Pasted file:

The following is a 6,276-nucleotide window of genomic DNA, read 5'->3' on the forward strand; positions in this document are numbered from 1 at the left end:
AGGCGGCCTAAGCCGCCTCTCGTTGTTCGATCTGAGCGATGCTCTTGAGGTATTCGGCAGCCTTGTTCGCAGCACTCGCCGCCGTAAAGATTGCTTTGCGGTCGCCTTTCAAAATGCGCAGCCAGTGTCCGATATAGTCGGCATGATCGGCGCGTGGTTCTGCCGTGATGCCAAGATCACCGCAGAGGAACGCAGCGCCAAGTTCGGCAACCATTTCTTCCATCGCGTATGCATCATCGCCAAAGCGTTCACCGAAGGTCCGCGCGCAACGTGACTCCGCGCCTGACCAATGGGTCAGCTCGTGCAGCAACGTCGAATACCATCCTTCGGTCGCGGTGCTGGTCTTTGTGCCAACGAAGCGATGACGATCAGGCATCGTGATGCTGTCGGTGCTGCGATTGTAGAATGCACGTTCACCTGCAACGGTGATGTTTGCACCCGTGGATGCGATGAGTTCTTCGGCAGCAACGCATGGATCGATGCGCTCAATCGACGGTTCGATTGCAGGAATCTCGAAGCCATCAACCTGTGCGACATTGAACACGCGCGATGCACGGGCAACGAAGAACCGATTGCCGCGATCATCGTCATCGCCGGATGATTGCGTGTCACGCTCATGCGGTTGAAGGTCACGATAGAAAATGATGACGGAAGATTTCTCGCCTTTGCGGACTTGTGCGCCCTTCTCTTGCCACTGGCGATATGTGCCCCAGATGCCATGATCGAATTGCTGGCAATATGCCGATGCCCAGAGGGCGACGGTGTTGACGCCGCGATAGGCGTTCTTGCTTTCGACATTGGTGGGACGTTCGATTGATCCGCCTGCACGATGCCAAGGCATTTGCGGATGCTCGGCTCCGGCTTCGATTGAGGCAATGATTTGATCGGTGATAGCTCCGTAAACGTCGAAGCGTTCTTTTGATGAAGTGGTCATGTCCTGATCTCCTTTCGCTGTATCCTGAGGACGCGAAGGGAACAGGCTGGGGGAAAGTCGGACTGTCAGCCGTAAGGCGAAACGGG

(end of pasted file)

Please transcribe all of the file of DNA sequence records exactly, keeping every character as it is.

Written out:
The following is a 6,276-nucleotide window of genomic DNA, read 5'->3' on the forward strand; positions in this document are numbered from 1 at the left end:
AGGCGGCCTAAGCCGCCTCTCGTTGTTCGATCTGAGCGATGCTCTTGAGGTATTCGGCAGCCTTGTTCGCAGCACTCGCCGCCGTAAAGATTGCTTTGCGGTCGCCTTTCAAAATGCGCAGCCAGTGTCCGATATAGTCGGCATGATCGGCGCGTGGTTCTGCCGTGATGCCAAGATCACCGCAGAGGAACGCAGCGCCAAGTTCGGCAACCATTTCTTCCATCGCGTATGCATCATCGCCAAAGCGTTCACCGAAGGTCCGCGCGCAACGTGACTCCGCGCCTGACCAATGGGTCAGCTCGTGCAGCAACGTCGAATACCATCCTTCGGTCGCGGTGCTGGTCTTTGTGCCAACGAAGCGATGACGATCAGGCATCGTGATGCTGTCGGTGCTGCGATTGTAGAATGCACGTTCACCTGCAACGGTGATGTTTGCACCCGTGGATGCGATGAGTTCTTCGGCAGCAACGCATGGATCGATGCGCTCAATCGACGGTTCGATTGCAGGAATCTCGAAGCCATCAACCTGTGCGACATTGAACACGCGCGATGCACGGGCAACGAAGAACCGATTGCCGCGATCATCGTCATCGCCGGATGATTGCGTGTCACGCTCATGCGGTTGAAGGTCACGATAGAAAATGATGACGGAAGATTTCTCGCCTTTGCGGACTTGTGCGCCCTTCTCTTGCCACTGGCGATATGTGCCCCAGATGCCATGATCGAATTGCTGGCAATATGCCGATGCCCAGAGGGCGACGGTGTTGACGCCGCGATAGGCGTTCTTGCTTTCGACATTGGTGGGACGTTCGATTGATCCGCCTGCACGATGCCAAGGCATTTGCGGATGCTCGGCTCCGGCTTCGATTGAGGCAATGATTTGATCGGTGATAGCTCCGTAAACGTCGAAGCGTTCTTTTGATGAAGTGGTCATGTCCTGATCTCCTTTCGCTGTATCCTGAGGACGCGAAGGGAACAGGCTGGGGGAAAGTCGGACTGTCAGCCGTAAGGCGAAACGGG